BERLIN (Reuters) - Germany’s Angela Merkel vowed to push for implementation of the EU’s migration deal with Turkey at a summit this week, saying the alternative of closing borders to limit the flow of refugees to Europe would have dire consequences.
EU leaders meet on Thursday to discuss the migration crisis, with the German chancellor looking increasingly isolated with her demands for a fair distribution of migrants among EU members and for Turkey to cooperate to stem the flow of people.
At a news conference with Israeli Prime Minister Benjamin Netanyahu on Tuesday, Merkel said the summit would not agree on new quotas for refugees across Europe, saying this would be “laughable” given that fewer than 1,000 have been relocated under an existing scheme.
Rather, she said it was about whether the EU-Turkey pact could successfully tackle the causes of migration or whether the bloc should “give up and instead close the Greek-Macedonian-Bulgarian border with all the consequences that would have for Greece, the European Union and the Schengen zone.”
The leaders of Hungary, Poland, the Czech Republic and Slovakia on Monday proposed drafting back-up plans to halt the flow of migrants to Western Europe through the Balkans, in effect ring-fencing Greece, if attempts to limit the numbers of migrants from Turkey to Greece failed.
“I will fight with all my strength on Thursday and Friday for the EU-Turkey agenda as the right way to tackle this,” Merkel said.
Netanyahu said combating Islamist militants in the Middle East was essential to stopping the flow of refugees.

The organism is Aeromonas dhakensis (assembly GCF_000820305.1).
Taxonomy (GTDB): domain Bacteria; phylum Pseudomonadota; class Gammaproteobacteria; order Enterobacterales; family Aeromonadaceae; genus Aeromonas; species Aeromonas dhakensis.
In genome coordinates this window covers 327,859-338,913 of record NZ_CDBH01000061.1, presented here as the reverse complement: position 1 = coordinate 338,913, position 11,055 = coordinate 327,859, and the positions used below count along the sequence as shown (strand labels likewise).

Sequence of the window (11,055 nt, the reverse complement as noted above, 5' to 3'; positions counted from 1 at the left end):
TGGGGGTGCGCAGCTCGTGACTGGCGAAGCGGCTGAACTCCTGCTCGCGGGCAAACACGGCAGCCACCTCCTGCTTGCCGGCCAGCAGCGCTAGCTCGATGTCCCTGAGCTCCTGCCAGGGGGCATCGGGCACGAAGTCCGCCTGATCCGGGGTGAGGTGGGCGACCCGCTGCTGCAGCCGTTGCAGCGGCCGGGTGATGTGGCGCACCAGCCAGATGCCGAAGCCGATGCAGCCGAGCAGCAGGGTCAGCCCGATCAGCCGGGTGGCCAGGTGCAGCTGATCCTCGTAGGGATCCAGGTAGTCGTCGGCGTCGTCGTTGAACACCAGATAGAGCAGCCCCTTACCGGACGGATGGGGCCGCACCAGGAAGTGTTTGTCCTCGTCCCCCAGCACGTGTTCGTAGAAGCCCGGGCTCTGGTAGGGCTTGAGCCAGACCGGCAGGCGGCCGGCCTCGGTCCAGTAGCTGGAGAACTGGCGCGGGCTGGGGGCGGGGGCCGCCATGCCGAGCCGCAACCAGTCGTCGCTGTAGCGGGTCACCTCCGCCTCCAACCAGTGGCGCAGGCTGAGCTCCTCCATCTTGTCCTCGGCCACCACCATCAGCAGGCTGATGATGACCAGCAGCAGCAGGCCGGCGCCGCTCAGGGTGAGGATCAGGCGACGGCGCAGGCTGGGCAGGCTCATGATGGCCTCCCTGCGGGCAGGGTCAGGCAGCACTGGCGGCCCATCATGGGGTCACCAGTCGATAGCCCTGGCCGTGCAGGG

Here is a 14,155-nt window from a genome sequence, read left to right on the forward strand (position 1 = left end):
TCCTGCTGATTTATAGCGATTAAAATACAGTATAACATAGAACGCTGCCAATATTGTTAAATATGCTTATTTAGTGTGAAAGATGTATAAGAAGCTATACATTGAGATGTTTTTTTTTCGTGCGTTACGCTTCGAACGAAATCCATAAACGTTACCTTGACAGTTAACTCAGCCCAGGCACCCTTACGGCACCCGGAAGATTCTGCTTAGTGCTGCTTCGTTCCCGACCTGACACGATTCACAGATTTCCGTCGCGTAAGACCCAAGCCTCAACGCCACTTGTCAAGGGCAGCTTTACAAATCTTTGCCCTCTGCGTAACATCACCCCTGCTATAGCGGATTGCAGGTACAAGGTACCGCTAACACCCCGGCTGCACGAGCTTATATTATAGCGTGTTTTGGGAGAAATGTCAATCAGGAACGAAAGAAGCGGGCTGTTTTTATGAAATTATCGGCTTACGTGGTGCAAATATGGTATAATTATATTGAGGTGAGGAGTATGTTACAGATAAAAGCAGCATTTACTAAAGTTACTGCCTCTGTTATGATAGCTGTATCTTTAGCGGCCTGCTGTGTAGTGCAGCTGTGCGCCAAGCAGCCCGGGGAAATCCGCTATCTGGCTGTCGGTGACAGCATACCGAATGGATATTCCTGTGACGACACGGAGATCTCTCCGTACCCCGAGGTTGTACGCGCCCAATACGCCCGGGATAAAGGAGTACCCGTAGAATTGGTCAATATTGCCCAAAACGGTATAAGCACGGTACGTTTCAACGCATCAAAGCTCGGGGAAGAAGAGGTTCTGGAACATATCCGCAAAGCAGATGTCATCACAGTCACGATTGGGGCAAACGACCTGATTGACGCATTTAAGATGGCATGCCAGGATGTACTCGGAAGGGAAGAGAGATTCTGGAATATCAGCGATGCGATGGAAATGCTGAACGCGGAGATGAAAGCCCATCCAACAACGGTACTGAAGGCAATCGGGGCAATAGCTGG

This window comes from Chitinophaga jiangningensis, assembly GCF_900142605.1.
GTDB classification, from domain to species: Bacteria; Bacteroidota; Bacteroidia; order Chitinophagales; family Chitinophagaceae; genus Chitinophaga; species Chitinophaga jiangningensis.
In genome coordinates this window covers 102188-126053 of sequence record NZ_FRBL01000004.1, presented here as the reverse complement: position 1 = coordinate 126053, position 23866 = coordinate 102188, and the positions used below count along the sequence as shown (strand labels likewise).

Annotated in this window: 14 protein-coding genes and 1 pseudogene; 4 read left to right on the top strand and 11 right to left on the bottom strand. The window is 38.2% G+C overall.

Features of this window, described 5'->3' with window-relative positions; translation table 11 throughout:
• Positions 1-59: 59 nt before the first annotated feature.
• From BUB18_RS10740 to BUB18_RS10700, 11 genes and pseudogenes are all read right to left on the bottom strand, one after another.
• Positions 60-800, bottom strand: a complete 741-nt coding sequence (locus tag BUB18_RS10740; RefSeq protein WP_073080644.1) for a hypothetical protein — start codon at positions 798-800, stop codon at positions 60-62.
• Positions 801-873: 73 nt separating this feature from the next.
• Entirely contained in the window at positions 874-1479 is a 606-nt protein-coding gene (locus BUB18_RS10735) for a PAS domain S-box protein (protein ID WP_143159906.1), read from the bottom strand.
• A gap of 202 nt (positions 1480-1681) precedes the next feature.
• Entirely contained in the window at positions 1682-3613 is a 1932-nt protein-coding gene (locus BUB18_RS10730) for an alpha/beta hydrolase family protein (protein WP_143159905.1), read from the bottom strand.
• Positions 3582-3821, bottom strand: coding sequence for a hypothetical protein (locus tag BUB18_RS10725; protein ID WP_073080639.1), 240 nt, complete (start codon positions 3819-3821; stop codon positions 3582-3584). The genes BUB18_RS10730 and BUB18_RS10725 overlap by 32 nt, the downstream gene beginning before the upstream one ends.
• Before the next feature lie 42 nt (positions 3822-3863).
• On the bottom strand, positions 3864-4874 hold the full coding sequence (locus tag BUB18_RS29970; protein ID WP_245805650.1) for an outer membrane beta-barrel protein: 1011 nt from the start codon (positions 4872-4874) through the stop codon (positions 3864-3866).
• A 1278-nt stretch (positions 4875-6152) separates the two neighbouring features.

“If Israel didn’t exist, the entire Western part of the Middle East would be flooded by the forces of extremist Islam, and with this flood many additional millions would flow into Europe. Israel is the protective wall of Western civilisation in the heart of the Middle East,” he said.
Germany feels duty bound to support Israel, due largely to the legacy of the Holocaust, but as bloodshed between Israelis and Palestinians persists into a fifth month, Merkel struck a relatively downbeat tone on prospects for peace.
“As a member of the EU, Germany is trying hard to pursue a realistic approach,” said Merkel.
“Now is undeniably not the time to make a major step forward but we can achieve improvements here and there and we agreed Germany will help in terms of financial support,” she said.
She also said that while Israel and Germany have different views on a sanctions-ending nuclear deal between world powers including Germany and Israel’s arch foe Iran, there was a limit to how friendly Germany could be with Tehran.
“We have made it very clear that there cannot be friendly relations with Iran as long as Iran has not recognised Israel’s right to exist,” she said.
Additional reporting by Joseph Nasr and Jeffrey Heller in Jerusalem; Writing by Noah Barkin and Madeline Chambers; Editing by Hugh Lawson